Flash forward to June 2017. I am in Regina, Canada, attending a conference on Indigenous Higher Education between the United States, Canada and Mexico. Held at the First Nations University in Regina, perhaps the largest Indian university in North America, in talks we learn more about the recent efforts of the Canadian government and people to move towards truth-speaking and apologizing for their history of Indian Residential Schools (the last of which did not close until the 1960s). The largest class action suit in Canadian history, settled in 2007, was about these Indian Residential Schools and their searing legacy of abuse and community and cultural genocide. From this legal case came the Canadian Truth and Reconciliation Commission, which issued a final report in 2015 with ninety-four points of action.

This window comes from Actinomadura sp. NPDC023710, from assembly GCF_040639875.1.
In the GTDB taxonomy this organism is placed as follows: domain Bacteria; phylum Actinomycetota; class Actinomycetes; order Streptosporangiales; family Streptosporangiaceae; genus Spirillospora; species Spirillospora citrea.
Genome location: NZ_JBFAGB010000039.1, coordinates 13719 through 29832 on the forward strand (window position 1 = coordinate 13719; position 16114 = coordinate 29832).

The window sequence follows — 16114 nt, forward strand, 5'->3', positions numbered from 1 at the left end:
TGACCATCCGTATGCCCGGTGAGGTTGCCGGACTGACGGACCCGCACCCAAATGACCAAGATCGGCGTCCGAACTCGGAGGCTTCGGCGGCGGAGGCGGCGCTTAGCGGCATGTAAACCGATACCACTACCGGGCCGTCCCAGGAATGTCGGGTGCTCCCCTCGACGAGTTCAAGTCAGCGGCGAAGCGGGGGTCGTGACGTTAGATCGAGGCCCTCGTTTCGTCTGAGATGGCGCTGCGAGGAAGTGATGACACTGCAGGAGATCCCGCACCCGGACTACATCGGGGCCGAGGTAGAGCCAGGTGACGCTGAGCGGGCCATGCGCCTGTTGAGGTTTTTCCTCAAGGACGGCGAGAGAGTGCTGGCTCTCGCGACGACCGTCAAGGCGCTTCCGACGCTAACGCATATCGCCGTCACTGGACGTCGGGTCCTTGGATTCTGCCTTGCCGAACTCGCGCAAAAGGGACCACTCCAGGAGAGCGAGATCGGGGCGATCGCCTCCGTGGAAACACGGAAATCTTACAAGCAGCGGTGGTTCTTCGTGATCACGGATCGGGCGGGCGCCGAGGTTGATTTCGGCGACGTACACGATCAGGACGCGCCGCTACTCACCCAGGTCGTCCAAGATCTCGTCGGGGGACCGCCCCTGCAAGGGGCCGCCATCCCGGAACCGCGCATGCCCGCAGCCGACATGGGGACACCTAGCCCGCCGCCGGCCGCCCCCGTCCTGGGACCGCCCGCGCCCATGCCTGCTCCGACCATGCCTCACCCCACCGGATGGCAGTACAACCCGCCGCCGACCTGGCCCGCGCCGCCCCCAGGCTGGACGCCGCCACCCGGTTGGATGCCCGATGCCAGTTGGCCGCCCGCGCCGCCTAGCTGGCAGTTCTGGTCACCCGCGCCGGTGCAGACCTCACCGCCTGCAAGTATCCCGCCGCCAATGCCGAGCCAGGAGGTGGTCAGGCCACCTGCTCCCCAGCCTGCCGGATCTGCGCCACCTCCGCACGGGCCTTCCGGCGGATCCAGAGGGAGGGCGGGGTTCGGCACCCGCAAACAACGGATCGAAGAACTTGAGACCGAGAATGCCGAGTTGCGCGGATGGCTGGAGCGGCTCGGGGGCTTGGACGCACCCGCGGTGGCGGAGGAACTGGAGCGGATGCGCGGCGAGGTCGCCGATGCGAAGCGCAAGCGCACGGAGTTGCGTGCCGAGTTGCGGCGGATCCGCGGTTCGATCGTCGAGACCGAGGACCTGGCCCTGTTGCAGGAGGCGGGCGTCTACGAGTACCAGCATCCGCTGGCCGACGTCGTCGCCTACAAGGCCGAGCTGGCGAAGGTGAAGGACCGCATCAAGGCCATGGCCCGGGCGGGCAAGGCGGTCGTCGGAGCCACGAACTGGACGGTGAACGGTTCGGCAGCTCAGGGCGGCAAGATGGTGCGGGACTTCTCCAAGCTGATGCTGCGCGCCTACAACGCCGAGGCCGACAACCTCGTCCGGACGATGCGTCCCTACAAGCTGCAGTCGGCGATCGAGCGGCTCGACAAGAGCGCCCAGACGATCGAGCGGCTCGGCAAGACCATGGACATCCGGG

At several sessions in the conference, Canadians of Native American ancestry spoke of the inter-generational trauma of these boarding schools, repercussions still felt deeply. Some of the speakers had attended these schools; all had family members still alive who had done so. I tried to visualize how I would have felt if my six year old daughter or son had been wrested from me and taken far away to be taught a different language and lifestyle than my own. How would I have handled only seeing my child two months a year, on brief visits in the summertime, and perhaps not even being able to communicate with them in a common language?